“Jim Oberweis doesn’t get to call this election: the voters do,” Underwood spokeswoman Andra Belknap said in a statement. “There are thousands of votes yet to be counted. We appreciate every voter who made their voice heard, and our county clerks and election officials must count every ballot in as expeditious and transparent a manner as is possible. Based on publicly available data, we remain confident that once ballots are counted, this race will reflect that the voters have reelected Congresswoman Lauren Underwood.”
In a video posted to social media last week, Underwood said her campaign believed a majority of the outstanding ballots were in her favor, adding, "I'm feeling confident about the results and I can't wait to celebrate with you soon."
The 14th District race was long seen as likely to be one of the most contentious in Illinois. In 2018, Democrats eyed the district as a potential long shot pick-up in their bid to take back the House. Underwood ousted the longtime Republican incumbent in a stunning upset, winning by 5 points in the highly competitive suburban battleground.
She is the first African American, the first woman and the first Millennial to ever represent the majority-white district. At age 32 when she was sworn in, she also made history by becoming the youngest Black woman to ever serve in the House.
The district was long a Republican stronghold - represented from 1987 to 2007 by Dennis Hastert, the longest-serving GOP Speaker of the House who later served a prison sentence in connection with a hush money scheme to hide his history of sexually abusing young boys.
President Donald Trump won the district by 4 points in 2016, which was down from Mitt Romney’s 10-point margin of victory four years earlier - but a victory nonetheless. With Trump at the top of the ticket this cycle, seven Republicans jumped into the primary race with hopes that the presidential reelection campaign might buoy Republican efforts to win the district back.
Oberweis won the GOP primary in March, a contest in which all the candidates painted themselves as fairly hardline conservatives, with many explicitly hanging their hats on Trump support in an effort to emerge from the GOP primary victorious.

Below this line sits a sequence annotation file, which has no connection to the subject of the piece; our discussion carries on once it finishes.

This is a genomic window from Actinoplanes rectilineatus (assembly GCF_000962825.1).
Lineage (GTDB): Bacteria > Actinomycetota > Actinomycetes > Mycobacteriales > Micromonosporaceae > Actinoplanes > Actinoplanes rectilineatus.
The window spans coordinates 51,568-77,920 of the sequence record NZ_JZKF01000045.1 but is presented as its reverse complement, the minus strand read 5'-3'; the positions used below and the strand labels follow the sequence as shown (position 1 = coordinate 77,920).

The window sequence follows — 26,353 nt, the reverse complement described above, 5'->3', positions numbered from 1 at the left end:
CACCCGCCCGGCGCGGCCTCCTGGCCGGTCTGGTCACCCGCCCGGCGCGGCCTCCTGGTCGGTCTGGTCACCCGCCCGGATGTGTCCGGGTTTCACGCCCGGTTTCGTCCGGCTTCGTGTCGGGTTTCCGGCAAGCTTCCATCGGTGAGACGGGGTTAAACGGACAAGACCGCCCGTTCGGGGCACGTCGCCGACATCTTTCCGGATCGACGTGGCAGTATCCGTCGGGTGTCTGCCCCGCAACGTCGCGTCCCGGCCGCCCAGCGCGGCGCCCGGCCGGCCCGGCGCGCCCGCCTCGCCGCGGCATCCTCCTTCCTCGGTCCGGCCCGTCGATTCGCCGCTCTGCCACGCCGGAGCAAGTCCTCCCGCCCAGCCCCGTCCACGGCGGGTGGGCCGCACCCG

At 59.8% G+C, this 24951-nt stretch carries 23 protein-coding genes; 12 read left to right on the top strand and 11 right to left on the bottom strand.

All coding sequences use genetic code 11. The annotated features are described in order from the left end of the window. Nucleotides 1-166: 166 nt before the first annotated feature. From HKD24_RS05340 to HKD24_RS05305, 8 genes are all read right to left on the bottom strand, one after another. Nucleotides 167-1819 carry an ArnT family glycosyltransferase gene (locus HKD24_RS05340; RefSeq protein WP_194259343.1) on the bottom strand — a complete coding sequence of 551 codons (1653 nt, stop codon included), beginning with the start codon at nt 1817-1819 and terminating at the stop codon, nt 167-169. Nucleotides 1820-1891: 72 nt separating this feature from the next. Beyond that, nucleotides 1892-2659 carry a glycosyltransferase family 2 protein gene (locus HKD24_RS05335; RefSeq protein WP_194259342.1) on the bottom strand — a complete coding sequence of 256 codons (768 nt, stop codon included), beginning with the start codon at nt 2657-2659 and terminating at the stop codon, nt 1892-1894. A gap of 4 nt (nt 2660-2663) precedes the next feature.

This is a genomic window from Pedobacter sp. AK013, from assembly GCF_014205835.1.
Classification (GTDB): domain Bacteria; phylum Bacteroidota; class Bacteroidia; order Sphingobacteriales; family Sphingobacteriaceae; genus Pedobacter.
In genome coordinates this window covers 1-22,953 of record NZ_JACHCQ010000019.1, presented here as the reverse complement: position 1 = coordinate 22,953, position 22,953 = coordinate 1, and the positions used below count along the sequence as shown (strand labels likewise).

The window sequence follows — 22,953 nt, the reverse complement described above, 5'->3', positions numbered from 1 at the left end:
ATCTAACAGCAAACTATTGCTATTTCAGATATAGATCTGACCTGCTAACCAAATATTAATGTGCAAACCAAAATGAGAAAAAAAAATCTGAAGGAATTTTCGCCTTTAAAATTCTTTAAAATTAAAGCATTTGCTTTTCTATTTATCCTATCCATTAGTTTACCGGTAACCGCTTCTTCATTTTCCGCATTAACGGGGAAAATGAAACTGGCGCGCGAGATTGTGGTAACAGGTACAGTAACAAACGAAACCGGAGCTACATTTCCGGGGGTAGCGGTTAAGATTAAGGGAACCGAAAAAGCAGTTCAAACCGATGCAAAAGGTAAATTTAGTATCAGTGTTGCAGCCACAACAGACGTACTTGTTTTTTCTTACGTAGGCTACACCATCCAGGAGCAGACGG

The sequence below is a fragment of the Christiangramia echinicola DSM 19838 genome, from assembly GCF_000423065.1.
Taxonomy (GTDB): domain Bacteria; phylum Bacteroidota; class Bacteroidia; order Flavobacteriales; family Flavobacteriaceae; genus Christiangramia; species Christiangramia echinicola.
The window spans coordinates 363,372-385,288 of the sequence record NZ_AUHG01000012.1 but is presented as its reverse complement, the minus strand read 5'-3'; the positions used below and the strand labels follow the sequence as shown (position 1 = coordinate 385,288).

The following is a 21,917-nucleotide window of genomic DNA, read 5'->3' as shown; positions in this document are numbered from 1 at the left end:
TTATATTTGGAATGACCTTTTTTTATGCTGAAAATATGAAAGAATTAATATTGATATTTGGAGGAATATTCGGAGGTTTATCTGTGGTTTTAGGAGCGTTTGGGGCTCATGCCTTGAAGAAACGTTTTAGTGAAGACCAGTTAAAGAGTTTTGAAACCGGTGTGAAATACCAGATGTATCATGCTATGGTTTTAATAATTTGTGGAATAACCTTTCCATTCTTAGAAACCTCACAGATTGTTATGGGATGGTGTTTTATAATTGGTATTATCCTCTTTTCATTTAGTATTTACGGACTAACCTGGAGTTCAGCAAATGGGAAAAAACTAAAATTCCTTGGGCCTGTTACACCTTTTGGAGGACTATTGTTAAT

Oberweis is an Illinois state senator from Sugar Grove, in office since 2013. He chairs his family’s Oberweis Dairy business, purchasing it more than 30 years ago after starting a career in finance. He's used his considerable wealth to fund campaigns in the past, and this race was no different.
Underwood is a nurse and health policy expert from Naperville who previously worked on the implementation of the Affordable Care Act under former President Barack Obama, who endorsed her in 2018 and again this cycle – as did Democratic presidential nominee Joe Biden.
She has a heart condition and centered the message of her first campaign on health care, often saying that she decided to run against her predecessor Rep. Randy Hultgren after he voted for a bill that did not include protections for those with pre-existing conditions. Since taking office, Underwood has continued that focus in her messaging and often touts a bill that she passed and Trump signed into law to help make lower-cost generic insulin available more quickly.
In a large class of freshman Democrats – some with skyrocketing national profiles – Underwood has been noticeably careful to strike a more moderate tone and emphasize a willingness to reach across the aisle to serve her more conservative-leaning district. She did, however, vote to impeach Trump in December 2019, saying he “demonstrated a pattern of corrupt behavior, and abused his power for his own personal political gain.”
While Oberweis earned nearly 40,000 more votes this cycle than Underwood did to win the seat in 2018, high turnout from both political parties in part lifted Underwood to a second term.